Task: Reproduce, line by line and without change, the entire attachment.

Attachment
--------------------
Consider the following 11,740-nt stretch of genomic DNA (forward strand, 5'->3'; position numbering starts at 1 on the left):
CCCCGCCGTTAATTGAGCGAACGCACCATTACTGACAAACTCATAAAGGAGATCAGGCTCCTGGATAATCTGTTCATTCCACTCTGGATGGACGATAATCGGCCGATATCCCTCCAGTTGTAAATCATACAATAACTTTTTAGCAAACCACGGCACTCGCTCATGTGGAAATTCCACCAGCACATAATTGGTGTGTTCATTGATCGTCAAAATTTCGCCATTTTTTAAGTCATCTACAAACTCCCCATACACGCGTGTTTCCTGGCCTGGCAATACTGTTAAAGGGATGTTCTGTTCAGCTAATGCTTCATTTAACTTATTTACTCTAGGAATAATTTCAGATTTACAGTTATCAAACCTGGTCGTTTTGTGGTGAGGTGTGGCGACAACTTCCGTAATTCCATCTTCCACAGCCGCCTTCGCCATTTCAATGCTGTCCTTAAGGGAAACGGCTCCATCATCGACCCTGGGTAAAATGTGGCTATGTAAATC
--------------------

Consider the following 11,740-nt stretch of genomic DNA (forward strand, 5'->3'; position numbering starts at 1 on the left):
CCCCGCCGTTAATTGAGCGAACGCACCATTACTGACAAACTCATAAAGGAGATCAGGCTCCTGGATAATCTGTTCATTCCACTCTGGATGGACGATAATCGGCCGATATCCCTCCAGTTGTAAATCATACAATAACTTTTTAGCAAACCACGGCACTCGCTCATGTGGAAATTCCACCAGCACATAATTGGTGTGTTCATTGATCGTCAAAATTTCGCCATTTTTTAAGTCATCTACAAACTCCCCATACACGCGTGTTTCCTGGCCTGGCAATACTGTTAAAGGGATGTTCTGTTCAGCTAATGCTTCATTTAACTTATTTACTCTAGGAATAATTTCAGATTTACAGTTATCAAACCTGGTCGTTTTGTGGTGAGGTGTGGCGACAACTTCCGTAATTCCATCTTCCACAGCCGCCTTCGCCATTTCAATGCTGTCCTTAAGGGAAACGGCTCCATCATCGACCCTGGGTAAAATGTGGCTATGTAAATC